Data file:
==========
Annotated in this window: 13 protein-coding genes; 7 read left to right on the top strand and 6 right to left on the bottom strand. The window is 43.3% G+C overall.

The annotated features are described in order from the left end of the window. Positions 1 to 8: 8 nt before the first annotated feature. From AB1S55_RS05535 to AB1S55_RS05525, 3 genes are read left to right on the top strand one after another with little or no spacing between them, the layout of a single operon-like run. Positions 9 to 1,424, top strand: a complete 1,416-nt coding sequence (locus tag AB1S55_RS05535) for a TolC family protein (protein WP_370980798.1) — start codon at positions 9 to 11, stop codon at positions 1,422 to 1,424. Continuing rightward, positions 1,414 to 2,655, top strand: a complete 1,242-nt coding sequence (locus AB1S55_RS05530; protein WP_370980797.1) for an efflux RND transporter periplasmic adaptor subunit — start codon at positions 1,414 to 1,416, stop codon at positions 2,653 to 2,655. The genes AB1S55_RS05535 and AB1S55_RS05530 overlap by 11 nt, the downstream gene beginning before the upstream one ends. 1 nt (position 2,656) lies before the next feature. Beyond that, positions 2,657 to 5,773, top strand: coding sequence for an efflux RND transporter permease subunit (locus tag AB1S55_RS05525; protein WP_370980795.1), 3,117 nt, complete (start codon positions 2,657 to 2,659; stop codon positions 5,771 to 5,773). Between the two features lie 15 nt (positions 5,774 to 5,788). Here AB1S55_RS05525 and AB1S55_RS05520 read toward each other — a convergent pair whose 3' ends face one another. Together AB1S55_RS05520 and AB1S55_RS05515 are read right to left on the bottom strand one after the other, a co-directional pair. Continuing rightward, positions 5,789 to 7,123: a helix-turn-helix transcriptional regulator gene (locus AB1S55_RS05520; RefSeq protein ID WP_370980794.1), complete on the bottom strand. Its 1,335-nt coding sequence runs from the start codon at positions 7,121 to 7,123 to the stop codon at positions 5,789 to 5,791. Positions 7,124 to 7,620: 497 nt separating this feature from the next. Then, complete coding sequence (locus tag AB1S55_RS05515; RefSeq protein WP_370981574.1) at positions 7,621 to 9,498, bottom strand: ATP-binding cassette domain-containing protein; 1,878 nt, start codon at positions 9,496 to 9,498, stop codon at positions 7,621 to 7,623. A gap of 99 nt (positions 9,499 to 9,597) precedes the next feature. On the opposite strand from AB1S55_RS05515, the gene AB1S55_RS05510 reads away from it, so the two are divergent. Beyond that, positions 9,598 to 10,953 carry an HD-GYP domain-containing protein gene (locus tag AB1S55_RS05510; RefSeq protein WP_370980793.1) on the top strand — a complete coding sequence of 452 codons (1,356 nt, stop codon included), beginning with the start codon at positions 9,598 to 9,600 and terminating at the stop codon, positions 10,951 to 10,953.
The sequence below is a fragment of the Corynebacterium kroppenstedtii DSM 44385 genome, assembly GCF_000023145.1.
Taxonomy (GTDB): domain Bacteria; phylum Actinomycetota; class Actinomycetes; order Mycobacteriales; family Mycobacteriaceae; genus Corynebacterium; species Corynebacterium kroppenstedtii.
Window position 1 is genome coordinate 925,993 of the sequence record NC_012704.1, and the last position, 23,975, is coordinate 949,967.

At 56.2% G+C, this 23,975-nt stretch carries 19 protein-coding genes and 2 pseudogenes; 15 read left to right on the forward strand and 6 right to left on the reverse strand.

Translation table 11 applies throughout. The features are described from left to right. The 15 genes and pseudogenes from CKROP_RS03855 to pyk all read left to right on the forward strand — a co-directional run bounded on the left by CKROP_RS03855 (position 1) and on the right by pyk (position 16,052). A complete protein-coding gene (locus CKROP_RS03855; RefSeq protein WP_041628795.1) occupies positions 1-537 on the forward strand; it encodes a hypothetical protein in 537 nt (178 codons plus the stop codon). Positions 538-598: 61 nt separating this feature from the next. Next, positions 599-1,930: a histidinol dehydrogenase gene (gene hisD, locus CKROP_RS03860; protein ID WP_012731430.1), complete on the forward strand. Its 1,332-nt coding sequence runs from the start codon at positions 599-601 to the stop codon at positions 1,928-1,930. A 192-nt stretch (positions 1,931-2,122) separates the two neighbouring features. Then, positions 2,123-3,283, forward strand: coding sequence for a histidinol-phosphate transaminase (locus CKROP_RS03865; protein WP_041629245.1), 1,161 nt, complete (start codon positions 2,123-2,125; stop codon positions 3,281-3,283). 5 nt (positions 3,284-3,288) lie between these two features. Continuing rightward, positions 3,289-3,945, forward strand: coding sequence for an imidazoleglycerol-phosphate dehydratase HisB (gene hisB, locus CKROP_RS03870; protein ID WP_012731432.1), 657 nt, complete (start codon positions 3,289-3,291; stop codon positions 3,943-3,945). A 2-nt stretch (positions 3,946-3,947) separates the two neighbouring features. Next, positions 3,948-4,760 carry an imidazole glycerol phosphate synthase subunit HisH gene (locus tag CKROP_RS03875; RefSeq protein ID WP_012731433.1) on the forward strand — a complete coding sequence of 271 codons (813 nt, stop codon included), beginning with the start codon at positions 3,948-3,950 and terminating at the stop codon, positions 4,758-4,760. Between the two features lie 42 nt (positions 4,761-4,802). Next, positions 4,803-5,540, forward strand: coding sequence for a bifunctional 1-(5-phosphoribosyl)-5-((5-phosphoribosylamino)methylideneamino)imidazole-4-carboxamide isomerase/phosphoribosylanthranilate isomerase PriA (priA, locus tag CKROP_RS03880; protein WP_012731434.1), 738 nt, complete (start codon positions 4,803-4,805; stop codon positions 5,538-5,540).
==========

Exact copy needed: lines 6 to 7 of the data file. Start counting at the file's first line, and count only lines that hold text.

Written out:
At 56.2% G+C, this 23,975-nt stretch carries 19 protein-coding genes and 2 pseudogenes; 15 read left to right on the forward strand and 6 right to left on the reverse strand.

Translation table 11 applies throughout. The features are described from left to right. The 15 genes and pseudogenes from CKROP_RS03855 to pyk all read left to right on the forward strand — a co-directional run bounded on the left by CKROP_RS03855 (position 1) and on the right by pyk (position 16,052). A complete protein-coding gene (locus CKROP_RS03855; RefSeq protein WP_041628795.1) occupies positions 1-537 on the forward strand; it encodes a hypothetical protein in 537 nt (178 codons plus the stop codon). Positions 538-598: 61 nt separating this feature from the next. Next, positions 599-1,930: a histidinol dehydrogenase gene (gene hisD, locus CKROP_RS03860; protein ID WP_012731430.1), complete on the forward strand. Its 1,332-nt coding sequence runs from the start codon at positions 599-601 to the stop codon at positions 1,928-1,930. A 192-nt stretch (positions 1,931-2,122) separates the two neighbouring features. Then, positions 2,123-3,283, forward strand: coding sequence for a histidinol-phosphate transaminase (locus CKROP_RS03865; protein WP_041629245.1), 1,161 nt, complete (start codon positions 2,123-2,125; stop codon positions 3,281-3,283). 5 nt (positions 3,284-3,288) lie between these two features. Continuing rightward, positions 3,289-3,945, forward strand: coding sequence for an imidazoleglycerol-phosphate dehydratase HisB (gene hisB, locus CKROP_RS03870; protein ID WP_012731432.1), 657 nt, complete (start codon positions 3,289-3,291; stop codon positions 3,943-3,945). A 2-nt stretch (positions 3,946-3,947) separates the two neighbouring features. Next, positions 3,948-4,760 carry an imidazole glycerol phosphate synthase subunit HisH gene (locus tag CKROP_RS03875; RefSeq protein ID WP_012731433.1) on the forward strand — a complete coding sequence of 271 codons (813 nt, stop codon included), beginning with the start codon at positions 3,948-3,950 and terminating at the stop codon, positions 4,758-4,760. Between the two features lie 42 nt (positions 4,761-4,802). Next, positions 4,803-5,540, forward strand: coding sequence for a bifunctional 1-(5-phosphoribosyl)-5-((5-phosphoribosylamino)methylideneamino)imidazole-4-carboxamide isomerase/phosphoribosylanthranilate isomerase PriA (priA, locus tag CKROP_RS03880; protein WP_012731434.1), 738 nt, complete (start codon positions 4,803-4,805; stop codon positions 5,538-5,540).